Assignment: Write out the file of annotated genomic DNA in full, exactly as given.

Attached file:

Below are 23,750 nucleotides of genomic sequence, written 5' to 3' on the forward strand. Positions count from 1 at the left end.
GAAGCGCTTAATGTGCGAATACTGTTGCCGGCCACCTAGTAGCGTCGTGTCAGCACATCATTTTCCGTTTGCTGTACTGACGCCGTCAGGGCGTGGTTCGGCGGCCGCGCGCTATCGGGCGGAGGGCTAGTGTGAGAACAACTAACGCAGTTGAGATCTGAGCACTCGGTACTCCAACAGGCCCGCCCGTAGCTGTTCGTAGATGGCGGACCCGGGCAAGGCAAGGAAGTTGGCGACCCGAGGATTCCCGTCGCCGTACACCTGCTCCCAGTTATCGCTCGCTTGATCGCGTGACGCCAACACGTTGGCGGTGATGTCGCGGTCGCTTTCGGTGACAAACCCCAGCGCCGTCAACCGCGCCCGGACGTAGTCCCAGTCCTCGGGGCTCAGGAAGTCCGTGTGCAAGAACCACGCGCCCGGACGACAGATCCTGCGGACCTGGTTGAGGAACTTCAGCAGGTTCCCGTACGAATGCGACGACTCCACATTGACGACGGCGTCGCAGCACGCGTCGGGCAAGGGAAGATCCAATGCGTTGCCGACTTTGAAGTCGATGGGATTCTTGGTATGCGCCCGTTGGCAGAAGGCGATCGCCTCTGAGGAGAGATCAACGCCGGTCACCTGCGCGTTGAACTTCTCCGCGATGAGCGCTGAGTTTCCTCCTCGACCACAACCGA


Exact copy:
Below are 23,750 nucleotides of genomic sequence, written 5' to 3' on the forward strand. Positions count from 1 at the left end.
GAAGCGCTTAATGTGCGAATACTGTTGCCGGCCACCTAGTAGCGTCGTGTCAGCACATCATTTTCCGTTTGCTGTACTGACGCCGTCAGGGCGTGGTTCGGCGGCCGCGCGCTATCGGGCGGAGGGCTAGTGTGAGAACAACTAACGCAGTTGAGATCTGAGCACTCGGTACTCCAACAGGCCCGCCCGTAGCTGTTCGTAGATGGCGGACCCGGGCAAGGCAAGGAAGTTGGCGACCCGAGGATTCCCGTCGCCGTACACCTGCTCCCAGTTATCGCTCGCTTGATCGCGTGACGCCAACACGTTGGCGGTGATGTCGCGGTCGCTTTCGGTGACAAACCCCAGCGCCGTCAACCGCGCCCGGACGTAGTCCCAGTCCTCGGGGCTCAGGAAGTCCGTGTGCAAGAACCACGCGCCCGGACGACAGATCCTGCGGACCTGGTTGAGGAACTTCAGCAGGTTCCCGTACGAATGCGACGACTCCACATTGACGACGGCGTCGCAGCACGCGTCGGGCAAGGGAAGATCCAATGCGTTGCCGACTTTGAAGTCGATGGGATTCTTGGTATGCGCCCGTTGGCAGAAGGCGATCGCCTCTGAGGAGAGATCAACGCCGGTCACCTGCGCGTTGAACTTCTCCGCGATGAGCGCTGAGTTTCCTCCTCGACCACAACCGA